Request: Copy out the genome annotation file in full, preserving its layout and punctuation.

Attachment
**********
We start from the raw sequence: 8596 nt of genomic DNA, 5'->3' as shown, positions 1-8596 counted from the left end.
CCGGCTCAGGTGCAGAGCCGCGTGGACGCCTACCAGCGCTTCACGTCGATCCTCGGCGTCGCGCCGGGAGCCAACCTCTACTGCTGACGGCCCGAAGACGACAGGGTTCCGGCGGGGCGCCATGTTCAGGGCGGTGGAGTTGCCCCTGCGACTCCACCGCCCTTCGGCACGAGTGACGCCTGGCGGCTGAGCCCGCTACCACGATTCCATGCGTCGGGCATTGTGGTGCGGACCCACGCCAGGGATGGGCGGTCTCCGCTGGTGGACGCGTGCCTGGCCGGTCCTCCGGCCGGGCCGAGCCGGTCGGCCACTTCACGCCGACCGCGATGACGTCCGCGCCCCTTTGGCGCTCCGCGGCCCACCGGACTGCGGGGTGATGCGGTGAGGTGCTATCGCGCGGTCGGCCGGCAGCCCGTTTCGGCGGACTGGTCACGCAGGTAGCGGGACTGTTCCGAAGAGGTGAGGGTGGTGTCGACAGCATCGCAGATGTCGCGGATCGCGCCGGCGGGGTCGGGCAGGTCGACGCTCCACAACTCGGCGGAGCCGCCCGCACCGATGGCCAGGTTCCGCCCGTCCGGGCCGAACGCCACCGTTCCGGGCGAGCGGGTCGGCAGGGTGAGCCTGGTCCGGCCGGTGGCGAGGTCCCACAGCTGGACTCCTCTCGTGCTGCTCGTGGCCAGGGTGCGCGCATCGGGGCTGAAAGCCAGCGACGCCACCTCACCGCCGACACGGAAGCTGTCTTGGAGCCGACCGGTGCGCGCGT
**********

We start from the raw sequence: 8596 nt of genomic DNA, 5'->3' as shown, positions 1-8596 counted from the left end.
CCGGCTCAGGTGCAGAGCCGCGTGGACGCCTACCAGCGCTTCACGTCGATCCTCGGCGTCGCGCCGGGAGCCAACCTCTACTGCTGACGGCCCGAAGACGACAGGGTTCCGGCGGGGCGCCATGTTCAGGGCGGTGGAGTTGCCCCTGCGACTCCACCGCCCTTCGGCACGAGTGACGCCTGGCGGCTGAGCCCGCTACCACGATTCCATGCGTCGGGCATTGTGGTGCGGACCCACGCCAGGGATGGGCGGTCTCCGCTGGTGGACGCGTGCCTGGCCGGTCCTCCGGCCGGGCCGAGCCGGTCGGCCACTTCACGCCGACCGCGATGACGTCCGCGCCCCTTTGGCGCTCCGCGGCCCACCGGACTGCGGGGTGATGCGGTGAGGTGCTATCGCGCGGTCGGCCGGCAGCCCGTTTCGGCGGACTGGTCACGCAGGTAGCGGGACTGTTCCGAAGAGGTGAGGGTGGTGTCGACAGCATCGCAGATGTCGCGGATCGCGCCGGCGGGGTCGGGCAGGTCGACGCTCCACAACTCGGCGGAGCCGCCCGCACCGATGGCCAGGTTCCGCCCGTCCGGGCCGAACGCCACCGTTCCGGGCGAGCGGGTCGGCAGGGTGAGCCTGGTCCGGCCGGTGGCGAGGTCCCACAGCTGGACTCCTCTCGTGCTGCTCGTGGCCAGGGTGCGCGCATCGGGGCTGAAAGCCAGCGACGCCACCTCACCGCCGACACGGAAGCTGTCTTGGAGCCGACCGGTGCGCGCGT